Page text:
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Configure Receive Connector in Exchange 2010 and 2013

Configuring Receive Connector in Exchange 2013 with explained using Powershell

Now Let’s talk configuring Exchange Receive Connector in 2010, transport servers require Receive connectors to receive messages from the Internet, from e-mail clients, and from other e-mail servers. A Receive connector controls inbound connections to the Exchange organization. By default, the Receive connectors that are required for internal mail flow are automatically created when the Hub Transport server role is installed. The Receive connector that’s capable of receiving mail from the Internet and from Hub Transport servers is automatically created when the Edge Transport server role is installed.

In Exchange 2010, the Receive connector is a receive listener. This means that the connector is listening for inbound connections that match the settings of the Receive connector. A Receive connector listens for connections that are received through a particular local IP address and port, and from a specified IP address range.

Certain Receive connectors are created by default when you install a Hub Transport or Edge Transport server role.

Configuring Receive connector:

  1. Open the Exchange Management Console.
  2. Expand Server Configuration.
  3. Click on Hub Transport.
  4. Select the server name on the right hand side.
  5. In the Toolbox Actions. Click on New Receive Connector.

 

RECCONN1

Let’s name this new connector using the Name field, and we can also select which kind of connector. We have five options: Internet, Internal, Partner, Client and Custom and each one of them defines a set of authentication and permissions on the connector that we are creating. The choice of connector also changes the New Receive Connector wizard, so it is not the same wizard for all types of pre-configured connectors.

In this article we are going to start playing with an Internet Receive Connector, so let’s click on Internet and click on Next.

Note:

If we choose a wrong type of connector we can always change the configuration afterwards. It is not necessary to recreate it due to choosing the incorrect option.

RECCONN2

Here we had chosen Client, Partner or Internal instead of Internet? What would be the difference? The following table shows which changes will be applied for each type of receive connector chosen. We have three columns, the first one (During Wizard) shows which information will be required during the New Receive Connector Wizard; the second one (Authentication) shows what authentication method will be configured by default in the new Receive Connector and the last one (Permissions) shows which groups are marked in the Receive Connector permissions.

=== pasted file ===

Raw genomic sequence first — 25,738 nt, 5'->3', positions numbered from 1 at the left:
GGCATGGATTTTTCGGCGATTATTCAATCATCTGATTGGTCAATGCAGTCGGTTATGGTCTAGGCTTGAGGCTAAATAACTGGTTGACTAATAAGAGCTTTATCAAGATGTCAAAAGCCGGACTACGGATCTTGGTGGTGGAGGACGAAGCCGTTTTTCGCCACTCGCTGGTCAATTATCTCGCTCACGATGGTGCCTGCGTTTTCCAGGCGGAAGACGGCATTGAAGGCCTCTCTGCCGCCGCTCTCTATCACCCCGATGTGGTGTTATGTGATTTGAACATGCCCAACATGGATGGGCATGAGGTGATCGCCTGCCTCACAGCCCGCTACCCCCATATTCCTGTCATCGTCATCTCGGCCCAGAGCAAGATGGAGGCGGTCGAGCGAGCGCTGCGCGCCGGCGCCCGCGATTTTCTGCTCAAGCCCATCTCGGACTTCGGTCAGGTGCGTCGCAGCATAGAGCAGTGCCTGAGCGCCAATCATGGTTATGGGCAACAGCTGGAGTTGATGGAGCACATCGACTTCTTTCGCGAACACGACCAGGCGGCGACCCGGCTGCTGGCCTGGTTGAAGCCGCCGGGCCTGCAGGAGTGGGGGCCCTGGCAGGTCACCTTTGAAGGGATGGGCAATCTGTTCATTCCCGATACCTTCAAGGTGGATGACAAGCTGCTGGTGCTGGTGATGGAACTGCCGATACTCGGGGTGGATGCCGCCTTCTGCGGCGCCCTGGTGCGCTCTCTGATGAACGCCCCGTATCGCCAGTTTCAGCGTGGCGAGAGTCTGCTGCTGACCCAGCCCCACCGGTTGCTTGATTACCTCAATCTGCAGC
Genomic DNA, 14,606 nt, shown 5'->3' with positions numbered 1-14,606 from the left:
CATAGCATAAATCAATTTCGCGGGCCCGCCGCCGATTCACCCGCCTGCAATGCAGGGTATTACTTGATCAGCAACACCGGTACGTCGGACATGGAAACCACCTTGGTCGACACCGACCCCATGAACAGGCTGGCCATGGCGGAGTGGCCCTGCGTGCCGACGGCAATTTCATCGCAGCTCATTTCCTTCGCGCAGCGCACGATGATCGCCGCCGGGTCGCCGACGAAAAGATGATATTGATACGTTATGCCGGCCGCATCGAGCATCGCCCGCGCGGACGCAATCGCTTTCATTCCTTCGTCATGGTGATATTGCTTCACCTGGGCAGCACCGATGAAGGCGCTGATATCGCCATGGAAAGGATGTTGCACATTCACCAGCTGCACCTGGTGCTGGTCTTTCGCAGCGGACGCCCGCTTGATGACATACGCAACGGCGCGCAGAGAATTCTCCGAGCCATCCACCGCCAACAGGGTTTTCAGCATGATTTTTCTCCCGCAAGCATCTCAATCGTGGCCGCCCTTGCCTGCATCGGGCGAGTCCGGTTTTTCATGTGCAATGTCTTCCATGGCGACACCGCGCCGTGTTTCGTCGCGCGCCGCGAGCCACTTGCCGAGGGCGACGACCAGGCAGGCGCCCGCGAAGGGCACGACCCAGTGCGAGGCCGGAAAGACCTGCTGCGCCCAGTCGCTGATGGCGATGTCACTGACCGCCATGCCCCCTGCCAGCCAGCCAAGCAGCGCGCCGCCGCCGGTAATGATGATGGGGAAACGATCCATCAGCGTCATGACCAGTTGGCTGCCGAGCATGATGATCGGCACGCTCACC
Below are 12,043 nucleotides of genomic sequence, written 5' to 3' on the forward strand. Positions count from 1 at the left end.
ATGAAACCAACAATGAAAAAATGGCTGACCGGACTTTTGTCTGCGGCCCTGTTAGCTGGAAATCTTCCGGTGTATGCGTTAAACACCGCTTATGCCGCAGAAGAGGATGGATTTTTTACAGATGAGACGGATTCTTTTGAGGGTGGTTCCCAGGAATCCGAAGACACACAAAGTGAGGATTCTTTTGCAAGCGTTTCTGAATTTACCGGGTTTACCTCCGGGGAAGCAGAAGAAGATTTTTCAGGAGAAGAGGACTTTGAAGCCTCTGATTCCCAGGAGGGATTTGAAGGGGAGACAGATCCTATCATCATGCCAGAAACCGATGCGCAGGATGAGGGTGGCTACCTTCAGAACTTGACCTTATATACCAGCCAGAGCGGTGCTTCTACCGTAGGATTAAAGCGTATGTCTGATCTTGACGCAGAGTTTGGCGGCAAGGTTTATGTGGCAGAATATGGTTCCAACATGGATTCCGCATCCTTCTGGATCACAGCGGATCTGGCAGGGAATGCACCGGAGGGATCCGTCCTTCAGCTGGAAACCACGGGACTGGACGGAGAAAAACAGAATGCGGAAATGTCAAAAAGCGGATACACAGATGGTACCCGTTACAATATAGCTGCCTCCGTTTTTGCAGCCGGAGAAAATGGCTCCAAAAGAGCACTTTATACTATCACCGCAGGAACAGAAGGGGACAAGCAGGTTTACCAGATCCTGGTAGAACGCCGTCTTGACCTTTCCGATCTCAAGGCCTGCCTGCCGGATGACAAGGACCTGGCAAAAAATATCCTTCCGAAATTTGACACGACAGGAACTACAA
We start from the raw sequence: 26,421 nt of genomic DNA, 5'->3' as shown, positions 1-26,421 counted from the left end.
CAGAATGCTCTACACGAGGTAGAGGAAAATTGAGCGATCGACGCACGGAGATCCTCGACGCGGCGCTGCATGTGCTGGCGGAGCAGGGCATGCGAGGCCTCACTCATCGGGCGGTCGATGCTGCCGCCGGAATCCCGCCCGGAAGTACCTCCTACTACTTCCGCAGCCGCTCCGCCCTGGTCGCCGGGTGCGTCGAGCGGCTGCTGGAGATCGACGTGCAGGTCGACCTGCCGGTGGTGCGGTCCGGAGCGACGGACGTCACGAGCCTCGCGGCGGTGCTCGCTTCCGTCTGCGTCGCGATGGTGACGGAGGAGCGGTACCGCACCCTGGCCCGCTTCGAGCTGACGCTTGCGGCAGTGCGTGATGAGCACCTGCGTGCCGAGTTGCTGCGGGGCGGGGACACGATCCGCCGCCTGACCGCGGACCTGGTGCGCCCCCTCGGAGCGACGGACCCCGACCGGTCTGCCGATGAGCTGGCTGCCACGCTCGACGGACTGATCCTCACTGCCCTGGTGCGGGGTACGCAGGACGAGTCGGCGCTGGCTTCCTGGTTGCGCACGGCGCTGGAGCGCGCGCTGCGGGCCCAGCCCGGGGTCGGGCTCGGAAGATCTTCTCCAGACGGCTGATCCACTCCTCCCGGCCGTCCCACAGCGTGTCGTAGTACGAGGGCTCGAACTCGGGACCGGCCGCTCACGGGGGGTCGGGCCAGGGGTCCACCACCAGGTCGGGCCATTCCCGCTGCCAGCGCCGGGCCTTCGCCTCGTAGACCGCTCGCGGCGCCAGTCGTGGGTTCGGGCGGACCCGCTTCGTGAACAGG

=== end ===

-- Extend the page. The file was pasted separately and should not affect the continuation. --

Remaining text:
During Wizard

Authentication

Permissions

Internet

In Local Network settings page, we can manage the Local IP Address(es), Port and specify FQND.

TLS

Anonymous Users

Internal

In Remote network settings we can change the remove IP Address range.

TLS

Exchange Server Authentication

Exchange Servers,

Legacy Exchange Servers

Client

In Remote network settings we can change the remove IP Address range.

TLS

Basic Authentication and Offer Basic authentication only after starting TLS

Exchange Users

Partner

On the Local Network settings page we can manage the Local IP Address(es), Port and specify FQND.

In Remote network settings we can change the remove IP Address range.

TLS and Enable Domain Security (Mutual Auth TLS)

Partners

Custom

On the Local Network settings page we can manage the Local IP Address(es), Port and specify FQND.

In Remote network settings we can change the remove IP Address range.

TLS

None

This name will be displayed when a connection is established with this Receive Connector. Click on Next.

RECCONN3

New Connector. A summary of our choices made so far. Click on New to create the Receive Connector.

Completion. Final screen of the new receive connector wizard with all the information provided during the wizard and the cmdlet used to create it. Click on Finish.

Using EMS

The same Receive connector can be configured by using EMS

To create we have to use the New-ReceiveConnector cmdlet. In this example we are going to create the same connector described in the steps above:

New-ReceiveConnector -Name “Techrid” –Server MB1 -Usage Custom -Bindings 10.x.x.x -RemoteIPRanges 172.128.1.1-172.128.1.100 -MaxMessageSize 20MB

If the Server holds Multi Role like Mailbox, Client Access & Hub Transport then below is the command but the parameters like TransportRole associated with the connector

New-ReceiveConnector -Name “Connector Name” –Usage:Internet –Bindings:<10.x.x.x IP Address or 0.0.0.0 for all IP addresses>:<port number> -fqdn: ‘<FQDN that will be used by this connector>’ –Server <Hub transport Server name>

For More Info:

http://technet.microsoft.com/en-us/library/dd297988(v=exchg.141).aspx

http://technet.microsoft.com/en-us/library/aa996395(v=exchg.141).aspx

Adding Remote IP Addresses to Existing Receive Connectors

http://exchangeserverpro.com/how-to-add-remote-ip-addresses-to-existing-receive-connectors/

Praveen Kumar

MCTS | Exchange Server

Publisher of Techrid.com


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